Respondents for this survey were selected from among those who have agreed to participate in Harris Interactive surveys. The data have been weighted to reflect the composition of the adult population. Because the sample is based on those who agreed to participate in the Harris Interactive panel, no estimates of theoretical sampling error can be calculated.

These statements conform to the principles of disclosure of the National Council on Public Polls.

The results of this Harris Poll may not be used in advertising, marketing or promotion without the prior written permission of Harris Interactive.

The Harris Poll® #88, July 28, 2011
By Samantha Braverman, Sr. Project Researcher, Harris Interactive

About Harris Interactive

Harris Interactive is one of the world’s leading custom market research firms, leveraging research, technology, and business acumen to transform relevant insight into actionable foresight. Known widely for the Harris Poll and for pioneering innovative research methodologies, Harris offers expertise in a wide range of industries including healthcare, technology, public affairs, energy, telecommunications, financial services, insurance, media, retail, restaurant, and consumer package goods. Serving clients in over 215 countries and territories through our North American, European, and Asian offices and a network of independent market research firms, Harris specializes in delivering research solutions that help us – and our clients – stay ahead of what’s next. For more information, please visit www.harrisinteractive.com.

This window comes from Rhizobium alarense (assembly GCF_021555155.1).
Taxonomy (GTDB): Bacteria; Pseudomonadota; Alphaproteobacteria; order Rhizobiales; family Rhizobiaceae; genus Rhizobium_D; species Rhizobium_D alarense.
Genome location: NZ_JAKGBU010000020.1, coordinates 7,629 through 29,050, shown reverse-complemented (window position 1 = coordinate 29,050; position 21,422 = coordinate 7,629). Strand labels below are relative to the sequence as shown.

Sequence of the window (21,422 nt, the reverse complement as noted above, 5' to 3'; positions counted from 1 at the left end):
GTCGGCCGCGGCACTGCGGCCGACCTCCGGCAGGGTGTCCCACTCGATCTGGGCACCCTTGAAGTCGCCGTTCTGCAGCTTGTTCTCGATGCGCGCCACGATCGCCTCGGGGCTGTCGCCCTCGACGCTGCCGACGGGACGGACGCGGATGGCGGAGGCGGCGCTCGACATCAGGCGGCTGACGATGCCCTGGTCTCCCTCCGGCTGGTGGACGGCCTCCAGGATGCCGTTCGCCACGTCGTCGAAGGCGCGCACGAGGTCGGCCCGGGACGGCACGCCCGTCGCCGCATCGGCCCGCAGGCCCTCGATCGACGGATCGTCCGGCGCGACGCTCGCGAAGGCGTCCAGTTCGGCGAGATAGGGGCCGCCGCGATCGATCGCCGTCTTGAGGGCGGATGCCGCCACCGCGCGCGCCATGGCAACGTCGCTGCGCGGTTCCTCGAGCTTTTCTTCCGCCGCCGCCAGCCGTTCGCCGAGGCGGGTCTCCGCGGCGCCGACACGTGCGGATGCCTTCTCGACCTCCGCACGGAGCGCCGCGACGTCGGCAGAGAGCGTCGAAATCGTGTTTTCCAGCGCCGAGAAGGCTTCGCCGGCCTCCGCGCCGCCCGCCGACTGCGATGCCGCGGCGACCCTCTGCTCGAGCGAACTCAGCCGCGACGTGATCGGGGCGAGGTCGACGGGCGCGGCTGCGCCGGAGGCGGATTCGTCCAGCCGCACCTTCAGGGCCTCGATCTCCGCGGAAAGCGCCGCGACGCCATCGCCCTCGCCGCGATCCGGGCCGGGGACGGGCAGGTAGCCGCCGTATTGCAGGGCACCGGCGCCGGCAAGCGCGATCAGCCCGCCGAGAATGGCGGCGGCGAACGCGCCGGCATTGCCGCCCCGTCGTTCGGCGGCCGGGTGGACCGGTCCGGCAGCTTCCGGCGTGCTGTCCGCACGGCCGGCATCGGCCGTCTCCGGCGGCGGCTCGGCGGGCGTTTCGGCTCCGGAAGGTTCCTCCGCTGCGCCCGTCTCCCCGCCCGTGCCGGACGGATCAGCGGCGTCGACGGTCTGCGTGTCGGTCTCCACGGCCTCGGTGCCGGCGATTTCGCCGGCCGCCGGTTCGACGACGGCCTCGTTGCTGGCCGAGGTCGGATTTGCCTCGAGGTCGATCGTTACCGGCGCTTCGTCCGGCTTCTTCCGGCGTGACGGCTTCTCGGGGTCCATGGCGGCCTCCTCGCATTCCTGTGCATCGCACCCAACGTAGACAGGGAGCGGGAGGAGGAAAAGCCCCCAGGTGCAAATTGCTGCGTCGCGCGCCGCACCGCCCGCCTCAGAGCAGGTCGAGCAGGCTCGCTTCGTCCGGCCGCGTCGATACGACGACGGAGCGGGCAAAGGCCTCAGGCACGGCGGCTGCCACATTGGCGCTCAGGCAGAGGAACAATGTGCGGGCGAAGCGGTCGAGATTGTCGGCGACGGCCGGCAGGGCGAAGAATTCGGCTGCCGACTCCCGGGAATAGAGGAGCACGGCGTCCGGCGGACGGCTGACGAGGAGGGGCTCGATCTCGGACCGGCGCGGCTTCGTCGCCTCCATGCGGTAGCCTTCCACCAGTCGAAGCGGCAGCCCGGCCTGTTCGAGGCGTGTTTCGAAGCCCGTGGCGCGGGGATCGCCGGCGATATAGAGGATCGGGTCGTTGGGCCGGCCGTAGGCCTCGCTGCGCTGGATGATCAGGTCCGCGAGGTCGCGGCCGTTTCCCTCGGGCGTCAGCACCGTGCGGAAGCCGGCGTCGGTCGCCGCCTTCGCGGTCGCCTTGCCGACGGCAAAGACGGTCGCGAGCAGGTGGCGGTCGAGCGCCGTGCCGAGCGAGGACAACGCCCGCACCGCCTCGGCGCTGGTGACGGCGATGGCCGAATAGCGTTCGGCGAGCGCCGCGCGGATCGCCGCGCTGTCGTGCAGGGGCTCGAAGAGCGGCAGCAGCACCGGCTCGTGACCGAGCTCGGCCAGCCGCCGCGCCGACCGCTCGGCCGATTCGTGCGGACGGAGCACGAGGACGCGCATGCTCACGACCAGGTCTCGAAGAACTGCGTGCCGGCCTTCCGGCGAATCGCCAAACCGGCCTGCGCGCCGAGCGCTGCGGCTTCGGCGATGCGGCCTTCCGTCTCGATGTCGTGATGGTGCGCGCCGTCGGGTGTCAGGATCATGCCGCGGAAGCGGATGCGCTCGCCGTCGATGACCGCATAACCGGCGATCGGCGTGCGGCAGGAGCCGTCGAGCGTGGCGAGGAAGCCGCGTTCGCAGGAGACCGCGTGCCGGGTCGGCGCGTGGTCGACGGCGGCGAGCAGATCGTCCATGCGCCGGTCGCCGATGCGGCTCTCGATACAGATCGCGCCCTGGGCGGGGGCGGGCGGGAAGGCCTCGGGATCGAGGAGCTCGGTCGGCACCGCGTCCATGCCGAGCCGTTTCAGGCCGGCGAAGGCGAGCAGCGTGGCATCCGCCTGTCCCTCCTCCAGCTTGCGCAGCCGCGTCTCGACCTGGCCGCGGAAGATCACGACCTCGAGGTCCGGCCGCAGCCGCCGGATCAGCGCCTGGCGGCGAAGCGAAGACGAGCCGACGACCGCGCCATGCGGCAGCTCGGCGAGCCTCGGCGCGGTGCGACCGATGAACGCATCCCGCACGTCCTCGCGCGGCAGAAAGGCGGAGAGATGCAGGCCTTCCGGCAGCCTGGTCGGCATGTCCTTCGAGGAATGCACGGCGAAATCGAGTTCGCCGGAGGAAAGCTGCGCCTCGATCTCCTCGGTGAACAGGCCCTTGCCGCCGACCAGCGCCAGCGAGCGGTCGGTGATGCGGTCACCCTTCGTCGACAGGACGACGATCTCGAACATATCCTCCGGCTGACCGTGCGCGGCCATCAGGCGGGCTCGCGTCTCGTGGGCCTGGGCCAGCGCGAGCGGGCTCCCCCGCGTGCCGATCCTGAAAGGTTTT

About Adweek

Adweek relaunched in April 2011 as a single news source covering the intersection of advertising, media, marketing and technology. The new Adweek unites all of these disciplines through the magazine’s bold opinion pieces, enhanced data mining, trends, and behind-the-scenes coverage, as well as a freshly designed Adweek.com with breaking news all day, added video content, new columns and editorial franchises, social media integration and an editorial archive. With celebrated columnist, book author, and commentator Michael Wolff at the helm as Editorial Director, Adweek will bring its journalistic prowess and integrity to subjects formerly covered by Adweek, Brandweek and Mediaweek. Adweek will continue to provide experiential opportunities for the industry through conferences, events, honors, and awards.

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Press Contact:
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press@harrisinteractive.net

SOURCE Harris Interactive


Source: newswire